AutoNova
May 1st, 2005, 05:33 AM
Where can you find the blue masking tape used to tape up the benz and where did those wheel covers come from?

Mike Phillips
May 1st, 2005, 06:20 AM
Originally posted by atclew
#83 responds very well with the MB's paint and you should see noticeable results with it.

Does either of these two cars in this discussion have the Ceramiclear paint?


I'm still a novice user with the PC and I'm already getting fantastic results using the quality advice in these forums!

It's nice to read this as I know we have a lot of forum members here that are always willing to share their advice and experience.


I know alot of people are following the #83 up with #80 but, I tend to prefer #81 applied with the PC. I finish it all off with NXT. It just makes the finish "pop".

M81 Hand Polish is a pure polish, that is it contains no ingredients with the intended purpose of cleaning, or abrading the finish, just add beauty. That said, the reason that many people follow the M83 with the M80 Speed Glaze is because the M80 Speed Glaze is a cleaner/polish, in Meguiar's terminology, this means it contains a diminishing abrasive which will help to remove any micro-marring, or hazing left on some finishes after using the M83 with the dual action polisher.

The best thing to do is to test on your specific paint type to see what produces the best results. M83/M81 works for Lew, but please do be aware that you may need to try the M83/M80 combo also. Like I always post,

You don't know what you can do until you try..."

And in some cases, you don't know what you can do until you test...

Mike Phillips
May 1st, 2005, 06:24 AM
Originally posted by AutoNova
Where can you find the blue masking tape used to tape up the benz and where did those wheel covers come from?

I usually get the blue tape from our local PBE store when I'm getting other supplies but you can find the wide stuff pretty easy and most stores. It's the thin painters tapes that are hard to find and these can be found at PBE stores.

I always take newspapers with me when I detail a car and make my own wheel covers. Yes, I know you can purchase wheel covers, but old habit die hard and sometimes the wheel covers you purchase won't fit all the tires of all the car you detail, so newspapers and tape works on everything...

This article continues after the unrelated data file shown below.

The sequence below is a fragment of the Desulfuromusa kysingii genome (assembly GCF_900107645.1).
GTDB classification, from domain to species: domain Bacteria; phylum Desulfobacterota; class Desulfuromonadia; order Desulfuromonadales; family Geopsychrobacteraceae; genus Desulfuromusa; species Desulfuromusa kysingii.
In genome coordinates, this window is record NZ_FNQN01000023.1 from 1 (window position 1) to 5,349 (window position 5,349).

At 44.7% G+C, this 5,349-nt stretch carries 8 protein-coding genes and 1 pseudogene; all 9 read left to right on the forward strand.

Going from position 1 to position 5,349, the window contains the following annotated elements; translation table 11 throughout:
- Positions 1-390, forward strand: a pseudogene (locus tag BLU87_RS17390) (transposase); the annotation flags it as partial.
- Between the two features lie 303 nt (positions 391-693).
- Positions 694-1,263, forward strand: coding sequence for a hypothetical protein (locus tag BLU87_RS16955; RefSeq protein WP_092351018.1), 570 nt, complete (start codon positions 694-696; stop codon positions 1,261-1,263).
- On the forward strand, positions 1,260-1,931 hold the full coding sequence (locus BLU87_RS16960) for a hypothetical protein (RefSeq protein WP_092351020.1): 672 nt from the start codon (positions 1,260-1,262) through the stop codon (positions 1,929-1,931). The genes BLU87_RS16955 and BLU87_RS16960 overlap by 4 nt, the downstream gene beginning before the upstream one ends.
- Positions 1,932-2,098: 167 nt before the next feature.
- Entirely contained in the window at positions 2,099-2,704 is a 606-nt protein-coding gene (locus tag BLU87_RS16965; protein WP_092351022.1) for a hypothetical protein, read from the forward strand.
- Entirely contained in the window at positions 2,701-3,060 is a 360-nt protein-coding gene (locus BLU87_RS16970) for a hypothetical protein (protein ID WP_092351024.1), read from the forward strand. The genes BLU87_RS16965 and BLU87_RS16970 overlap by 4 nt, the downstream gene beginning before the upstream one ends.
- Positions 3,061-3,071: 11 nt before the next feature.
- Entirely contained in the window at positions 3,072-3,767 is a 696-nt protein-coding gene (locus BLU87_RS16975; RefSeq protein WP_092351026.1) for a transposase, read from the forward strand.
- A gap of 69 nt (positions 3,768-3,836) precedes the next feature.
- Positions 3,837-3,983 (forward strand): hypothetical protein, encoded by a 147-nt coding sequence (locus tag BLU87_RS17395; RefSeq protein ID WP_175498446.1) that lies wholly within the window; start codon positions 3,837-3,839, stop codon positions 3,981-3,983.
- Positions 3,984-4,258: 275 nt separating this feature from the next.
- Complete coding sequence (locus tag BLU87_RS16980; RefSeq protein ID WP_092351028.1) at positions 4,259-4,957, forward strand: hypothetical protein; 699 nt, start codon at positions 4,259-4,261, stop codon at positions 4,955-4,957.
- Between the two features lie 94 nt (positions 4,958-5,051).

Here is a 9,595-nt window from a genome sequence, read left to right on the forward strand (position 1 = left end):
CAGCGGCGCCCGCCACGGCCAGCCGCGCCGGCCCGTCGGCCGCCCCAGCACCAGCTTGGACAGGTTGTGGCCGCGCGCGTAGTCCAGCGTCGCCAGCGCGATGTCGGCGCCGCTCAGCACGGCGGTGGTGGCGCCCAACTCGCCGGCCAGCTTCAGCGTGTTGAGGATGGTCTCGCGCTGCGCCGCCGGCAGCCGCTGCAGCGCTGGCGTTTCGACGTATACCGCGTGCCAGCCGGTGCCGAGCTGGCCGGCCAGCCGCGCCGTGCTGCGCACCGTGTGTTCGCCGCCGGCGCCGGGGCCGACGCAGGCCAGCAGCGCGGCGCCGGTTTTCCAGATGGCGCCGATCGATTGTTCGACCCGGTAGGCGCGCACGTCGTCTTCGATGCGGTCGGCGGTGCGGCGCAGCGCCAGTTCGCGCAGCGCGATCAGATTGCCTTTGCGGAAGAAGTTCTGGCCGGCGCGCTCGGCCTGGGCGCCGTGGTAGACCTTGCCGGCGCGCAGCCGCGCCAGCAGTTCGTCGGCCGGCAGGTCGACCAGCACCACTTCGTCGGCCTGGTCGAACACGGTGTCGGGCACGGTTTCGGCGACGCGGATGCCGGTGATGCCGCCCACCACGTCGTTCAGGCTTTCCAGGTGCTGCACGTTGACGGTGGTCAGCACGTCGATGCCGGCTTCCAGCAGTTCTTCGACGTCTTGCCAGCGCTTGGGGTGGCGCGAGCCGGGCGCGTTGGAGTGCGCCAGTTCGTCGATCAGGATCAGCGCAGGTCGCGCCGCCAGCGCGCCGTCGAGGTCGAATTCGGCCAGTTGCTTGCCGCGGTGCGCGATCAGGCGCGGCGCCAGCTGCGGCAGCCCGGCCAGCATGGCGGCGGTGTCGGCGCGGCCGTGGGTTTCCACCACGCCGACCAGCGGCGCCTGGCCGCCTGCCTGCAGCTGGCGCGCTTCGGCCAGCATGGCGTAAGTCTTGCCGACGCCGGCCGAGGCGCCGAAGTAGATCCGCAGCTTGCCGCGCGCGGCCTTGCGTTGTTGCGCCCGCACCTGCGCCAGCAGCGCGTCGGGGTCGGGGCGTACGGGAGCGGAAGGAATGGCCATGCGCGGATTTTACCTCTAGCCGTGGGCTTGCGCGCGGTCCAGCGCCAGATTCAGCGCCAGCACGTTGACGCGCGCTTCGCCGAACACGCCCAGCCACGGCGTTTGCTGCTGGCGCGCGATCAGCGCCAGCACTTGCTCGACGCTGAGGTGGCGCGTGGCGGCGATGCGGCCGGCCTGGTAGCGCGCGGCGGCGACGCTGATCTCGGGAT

:xyxthumbs

atclew
May 1st, 2005, 11:08 PM
Originally posted by Mike Phillips
Does either of these two cars in this discussion have the Ceramiclear paint?

Very good question Mike, that's on my "things to do list" tomorrow. I've got to call for my first maintenance anyway, I'll ask them then.


[Originally posted by Mike Phillips
...the reason that many people follow the M83 with the M80 Speed Glaze is because the M80 Speed Glaze is a cleaner/polish, in Meguiar's terminology, this means it contains a diminishing abrasive which will help to remove any micro-marring, or hazing left on some finishes after using the M83 with the dual action polisher.

You know, I've got to the M80 a try now! I'm very curious to see what difference it could/would make!


Thanks again for weighing in on the subject Mike!
:bigups

atclew
May 1st, 2005, 11:17 PM
Originally posted by Blink74
Will the NXT give me the same or better results than the GC or #26.

Pics of the Benz are forthcoming but, in the meantime...

I'll repost a pic here of my folks PT Cruiser that I detailed for them this past July 4th weekend. The finish had very little defects in it so we just clayed it, used #81 and finished with NXT, both by hand.

The NXT seems to give a very deep, mirrorlike reflection on darker finishes.

http://archive.meguiarsonline.com/gallery/data/500/599mom_and_dad1.jpg

Blink74
May 2nd, 2005, 03:26 AM
Great thread guys, Thanx.

BTW, I show my wif some of the before and after pics of black cars on the forum and she volunteered to but the PC. Needless to say she was impressed. Hopefully I can deliver the same results on her car.

atclew
May 2nd, 2005, 06:55 PM
Originally posted by Blink74
Recently we bought a 2002 Black Benz in need of some seriuos TLC.

What model of MB did you and "Household 6" buy?:coolgleam

RamAirV1
May 2nd, 2005, 07:09 PM
NXT will definitely give better results than GC or #26. They are very good products, but the NXT will take your black Benz to the next level! I would use #83, #80 if any marring remains, then #81, then 2 applications of NXT Paste with 12-24 hours between coats.

RamAirV1

Blink74
May 3rd, 2005, 02:27 PM
It is an E320.

veedub Mike
Jan 2nd, 2007, 07:17 PM
Does either of these two cars in this discussion have the Ceramiclear paint?


Hi Mike!
Ceramiclear was introduced by Mercedes-Benz in late 2002. So the first MB in this discussion probably does not.

gorin002
Jan 2nd, 2007, 11:42 PM
nice show what a shine